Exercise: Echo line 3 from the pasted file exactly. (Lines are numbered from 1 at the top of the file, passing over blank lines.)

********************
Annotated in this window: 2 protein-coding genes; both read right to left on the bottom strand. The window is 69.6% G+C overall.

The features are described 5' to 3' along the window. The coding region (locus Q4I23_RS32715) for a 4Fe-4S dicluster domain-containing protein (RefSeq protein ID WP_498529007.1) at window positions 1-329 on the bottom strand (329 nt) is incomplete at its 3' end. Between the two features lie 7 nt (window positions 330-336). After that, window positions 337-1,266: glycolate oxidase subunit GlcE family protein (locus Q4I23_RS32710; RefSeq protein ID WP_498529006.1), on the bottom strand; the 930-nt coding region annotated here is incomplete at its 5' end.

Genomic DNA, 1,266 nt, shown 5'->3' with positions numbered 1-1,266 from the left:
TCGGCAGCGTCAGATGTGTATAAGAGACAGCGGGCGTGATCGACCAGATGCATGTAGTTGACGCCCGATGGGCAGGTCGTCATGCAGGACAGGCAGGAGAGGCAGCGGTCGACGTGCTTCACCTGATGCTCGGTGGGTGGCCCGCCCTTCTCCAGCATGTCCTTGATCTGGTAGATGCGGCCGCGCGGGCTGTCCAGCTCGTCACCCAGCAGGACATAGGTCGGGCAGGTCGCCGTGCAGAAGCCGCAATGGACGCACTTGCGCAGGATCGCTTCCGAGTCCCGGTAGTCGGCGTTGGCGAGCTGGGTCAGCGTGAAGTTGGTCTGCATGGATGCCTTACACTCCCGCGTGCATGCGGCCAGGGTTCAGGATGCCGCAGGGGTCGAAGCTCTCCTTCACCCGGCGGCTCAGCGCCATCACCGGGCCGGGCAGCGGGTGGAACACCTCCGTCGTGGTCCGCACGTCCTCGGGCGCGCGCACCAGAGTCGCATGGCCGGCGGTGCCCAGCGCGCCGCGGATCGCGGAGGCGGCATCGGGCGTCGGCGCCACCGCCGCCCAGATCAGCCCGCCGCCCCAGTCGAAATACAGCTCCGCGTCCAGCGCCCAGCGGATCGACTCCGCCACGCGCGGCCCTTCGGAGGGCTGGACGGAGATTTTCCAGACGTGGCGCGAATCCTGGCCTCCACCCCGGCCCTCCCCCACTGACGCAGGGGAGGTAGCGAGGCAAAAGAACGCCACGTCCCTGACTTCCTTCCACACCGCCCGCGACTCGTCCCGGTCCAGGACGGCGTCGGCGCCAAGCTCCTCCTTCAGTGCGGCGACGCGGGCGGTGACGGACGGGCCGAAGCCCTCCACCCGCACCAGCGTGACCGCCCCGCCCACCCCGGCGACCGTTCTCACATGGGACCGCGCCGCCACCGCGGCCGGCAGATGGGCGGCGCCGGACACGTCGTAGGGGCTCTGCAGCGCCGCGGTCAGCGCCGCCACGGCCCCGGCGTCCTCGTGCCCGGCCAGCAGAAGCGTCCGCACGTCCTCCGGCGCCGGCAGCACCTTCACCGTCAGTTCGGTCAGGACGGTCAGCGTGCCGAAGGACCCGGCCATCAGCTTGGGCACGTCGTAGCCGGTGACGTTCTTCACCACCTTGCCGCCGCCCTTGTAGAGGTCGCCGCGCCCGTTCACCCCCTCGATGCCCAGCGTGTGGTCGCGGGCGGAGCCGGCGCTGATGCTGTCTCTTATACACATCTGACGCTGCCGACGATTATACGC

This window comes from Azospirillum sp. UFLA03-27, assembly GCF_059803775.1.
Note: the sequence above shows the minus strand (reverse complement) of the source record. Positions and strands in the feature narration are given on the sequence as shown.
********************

Genomic DNA, 1,266 nt, shown 5'->3' with positions numbered 1-1,266 from the left: